Intel server proc have been 64bit long before AMD and that they are truly better, hence the much larger market share

Again.. AMD was the first of amd/intel to offer 64bit extensions.. IBM's power series i do believe offered it first.. http://www.extremetech.com/article2/0,3973,1530179,00.asp "Now that Intel has followed AMD's lead into the market for 64-bit computing, the leveled playing field could play to Intel's advantage over the long term, analysts said."  By the way the Intel Itanium was the first 64bit cpu offered by Intel.. We are talking about hard core servers at that point.. http://www.geek.com/procspec/intel/merced.htm Most businesses run the Xeon line..  The Market share is due to the fact that until the AMD chip showed up Intel was the only solution other than Big blue.  September 22, 2003 is the date that the first Opteron was launched.

Now that Intel has followed AMD's lead into the market for 64-bit computing, the leveled playing field could play to Intel's advantage over the long term, analysts said.

Do you even know how much a server that is using a xeon costs? we talking about 3000+ for a single server.  That on top of the fact that server have a 3-5 year life span make it hard for AMD to penetrate the market of bigger businesses.  Now some businesses lease their equipment.  Most of the time when the lease comes up it is replaced by the same architecture to remove any chances of it being incompatible with something.  Mostly software.  Not to mention the fact that most business have hundreds of servers at any given point.  That is alot to spend on servers.. Not to mention the intstall, setup, and removal charges. plus downtime.. Most companies dont restart their servers unless absolutely necessary.. there are a few where I am currently work that have been running for more than 3 years straight.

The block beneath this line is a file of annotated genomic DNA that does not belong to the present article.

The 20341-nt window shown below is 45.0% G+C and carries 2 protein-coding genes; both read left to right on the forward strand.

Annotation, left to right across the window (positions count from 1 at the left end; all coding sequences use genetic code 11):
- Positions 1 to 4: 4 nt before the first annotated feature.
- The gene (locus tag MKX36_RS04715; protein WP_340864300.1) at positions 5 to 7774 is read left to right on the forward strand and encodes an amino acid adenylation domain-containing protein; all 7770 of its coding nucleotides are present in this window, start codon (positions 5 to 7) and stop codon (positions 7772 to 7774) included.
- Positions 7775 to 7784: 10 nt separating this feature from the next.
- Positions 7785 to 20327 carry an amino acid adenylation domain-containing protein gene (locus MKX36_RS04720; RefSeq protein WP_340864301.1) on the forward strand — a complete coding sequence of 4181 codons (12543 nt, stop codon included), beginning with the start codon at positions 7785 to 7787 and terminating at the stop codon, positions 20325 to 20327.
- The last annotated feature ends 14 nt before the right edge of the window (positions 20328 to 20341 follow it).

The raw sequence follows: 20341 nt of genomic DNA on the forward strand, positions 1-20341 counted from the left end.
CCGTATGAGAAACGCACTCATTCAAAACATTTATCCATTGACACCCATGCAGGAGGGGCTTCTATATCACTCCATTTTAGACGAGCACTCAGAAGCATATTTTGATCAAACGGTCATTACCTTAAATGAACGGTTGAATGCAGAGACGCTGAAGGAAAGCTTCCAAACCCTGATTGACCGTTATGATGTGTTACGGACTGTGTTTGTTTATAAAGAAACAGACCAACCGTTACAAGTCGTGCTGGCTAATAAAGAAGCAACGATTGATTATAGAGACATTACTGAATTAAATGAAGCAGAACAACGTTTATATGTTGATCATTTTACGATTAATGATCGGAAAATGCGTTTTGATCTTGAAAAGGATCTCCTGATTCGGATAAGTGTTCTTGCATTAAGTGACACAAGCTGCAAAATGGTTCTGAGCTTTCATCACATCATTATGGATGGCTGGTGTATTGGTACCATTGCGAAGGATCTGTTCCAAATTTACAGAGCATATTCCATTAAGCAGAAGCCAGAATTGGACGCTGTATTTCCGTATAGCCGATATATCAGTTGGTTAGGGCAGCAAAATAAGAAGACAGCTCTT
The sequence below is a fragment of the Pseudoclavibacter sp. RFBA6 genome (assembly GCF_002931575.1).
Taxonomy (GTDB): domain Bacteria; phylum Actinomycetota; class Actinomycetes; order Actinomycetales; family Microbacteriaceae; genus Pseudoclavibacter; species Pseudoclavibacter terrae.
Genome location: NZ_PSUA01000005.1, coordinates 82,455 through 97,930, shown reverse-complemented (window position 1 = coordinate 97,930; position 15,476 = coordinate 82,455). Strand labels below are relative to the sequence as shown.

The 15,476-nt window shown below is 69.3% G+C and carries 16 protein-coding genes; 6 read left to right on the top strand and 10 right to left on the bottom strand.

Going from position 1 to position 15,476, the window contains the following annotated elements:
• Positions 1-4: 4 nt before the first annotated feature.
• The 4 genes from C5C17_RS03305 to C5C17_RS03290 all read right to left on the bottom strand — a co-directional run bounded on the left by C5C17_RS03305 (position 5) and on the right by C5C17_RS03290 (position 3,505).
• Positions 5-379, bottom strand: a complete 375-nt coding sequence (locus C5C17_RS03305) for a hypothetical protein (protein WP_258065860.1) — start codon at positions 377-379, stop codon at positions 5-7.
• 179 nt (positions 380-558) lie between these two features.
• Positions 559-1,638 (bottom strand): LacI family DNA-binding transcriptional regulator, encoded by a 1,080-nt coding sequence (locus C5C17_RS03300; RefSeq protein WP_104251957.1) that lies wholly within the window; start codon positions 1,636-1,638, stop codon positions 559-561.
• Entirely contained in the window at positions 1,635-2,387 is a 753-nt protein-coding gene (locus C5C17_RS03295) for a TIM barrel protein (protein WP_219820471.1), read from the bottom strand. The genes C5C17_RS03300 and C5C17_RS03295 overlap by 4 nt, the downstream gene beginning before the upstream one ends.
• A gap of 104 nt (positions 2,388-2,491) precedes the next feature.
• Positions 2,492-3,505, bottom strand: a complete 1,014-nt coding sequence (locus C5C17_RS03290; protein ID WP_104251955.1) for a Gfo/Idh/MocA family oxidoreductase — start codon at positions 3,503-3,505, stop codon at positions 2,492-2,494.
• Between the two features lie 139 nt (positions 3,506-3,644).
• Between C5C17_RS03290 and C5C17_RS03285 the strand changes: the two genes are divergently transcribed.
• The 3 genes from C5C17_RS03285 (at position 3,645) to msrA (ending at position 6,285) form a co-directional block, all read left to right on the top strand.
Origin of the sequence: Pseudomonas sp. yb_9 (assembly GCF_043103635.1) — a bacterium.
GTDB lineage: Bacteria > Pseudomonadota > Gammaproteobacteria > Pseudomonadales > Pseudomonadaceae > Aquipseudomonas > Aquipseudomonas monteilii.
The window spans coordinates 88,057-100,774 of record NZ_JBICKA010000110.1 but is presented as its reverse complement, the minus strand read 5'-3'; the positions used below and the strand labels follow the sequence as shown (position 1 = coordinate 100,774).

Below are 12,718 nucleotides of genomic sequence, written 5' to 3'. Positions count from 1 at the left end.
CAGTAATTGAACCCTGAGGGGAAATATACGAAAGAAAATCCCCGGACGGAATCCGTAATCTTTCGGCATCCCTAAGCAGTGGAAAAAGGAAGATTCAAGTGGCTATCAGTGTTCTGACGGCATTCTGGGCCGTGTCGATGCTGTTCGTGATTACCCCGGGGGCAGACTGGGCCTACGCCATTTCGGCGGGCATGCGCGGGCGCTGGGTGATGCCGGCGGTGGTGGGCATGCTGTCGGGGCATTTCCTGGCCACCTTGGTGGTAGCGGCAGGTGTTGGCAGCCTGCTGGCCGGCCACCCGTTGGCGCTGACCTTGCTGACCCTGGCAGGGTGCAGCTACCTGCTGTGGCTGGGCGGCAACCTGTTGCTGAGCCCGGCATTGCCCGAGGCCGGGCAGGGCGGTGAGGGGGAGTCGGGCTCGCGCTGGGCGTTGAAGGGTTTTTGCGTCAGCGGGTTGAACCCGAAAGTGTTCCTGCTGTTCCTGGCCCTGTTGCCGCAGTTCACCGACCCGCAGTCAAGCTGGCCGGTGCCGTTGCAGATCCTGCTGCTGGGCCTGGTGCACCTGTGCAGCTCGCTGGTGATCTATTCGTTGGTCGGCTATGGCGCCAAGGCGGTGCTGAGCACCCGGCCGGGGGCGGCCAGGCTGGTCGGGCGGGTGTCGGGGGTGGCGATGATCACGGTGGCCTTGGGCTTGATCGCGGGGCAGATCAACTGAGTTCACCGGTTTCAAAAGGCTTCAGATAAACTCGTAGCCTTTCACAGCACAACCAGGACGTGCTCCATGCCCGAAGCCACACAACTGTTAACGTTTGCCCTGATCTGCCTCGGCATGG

I am not trying to bash Intel either..  But some of your facts are a little bit off..

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I thought AMD started only a year after intel?

I am not sure what this means.. in the server market? producing chip in general?

Server market has been dominated by IBM, Big Blue, and Intel since the start.. AMD is a new commer in that field.

AMD did start a year after in the business world.. 1968 Intel 1969 AMD.  However, AMD wasnt making CPUs. they were making storage devices.. Their first processor wasnt really a processor it was a controller for memory flows.. In 1975 the first true processor, as we think of it today, 8080A.  Before the Opteron I dont even know if AMD was really considered to be apart of the Server world.  Xeon would kick the pants off of just about anything that was out from k6 to the XP.  Would be interesting if you could find a server based on a K6 of xp that was recommended. 

The original Xeon was launched in 1998 on the p2 platform..

In 1,000-unit quantities, the Pentium II Xeon processor 400 MHz with 512 KB L2 cache costs $1,124.00, and the Pentium II Xeon processor 400 MHz with 1 MB L2 cache costs $2,836.00.

http://www.intel.com/pressroom/archive/releases/sp062998.htm

Isnt that just amazing.. 2800 bucks for a cpu.. The latest 3.6 is about 700 boxed.

To correct myself..

September 22, 2003 is the date that the first Opteron was launched.

The Opteron was introduced in april of 2003.. I am not sure when they hit the markets.. it might have been september.. that is when that article was written.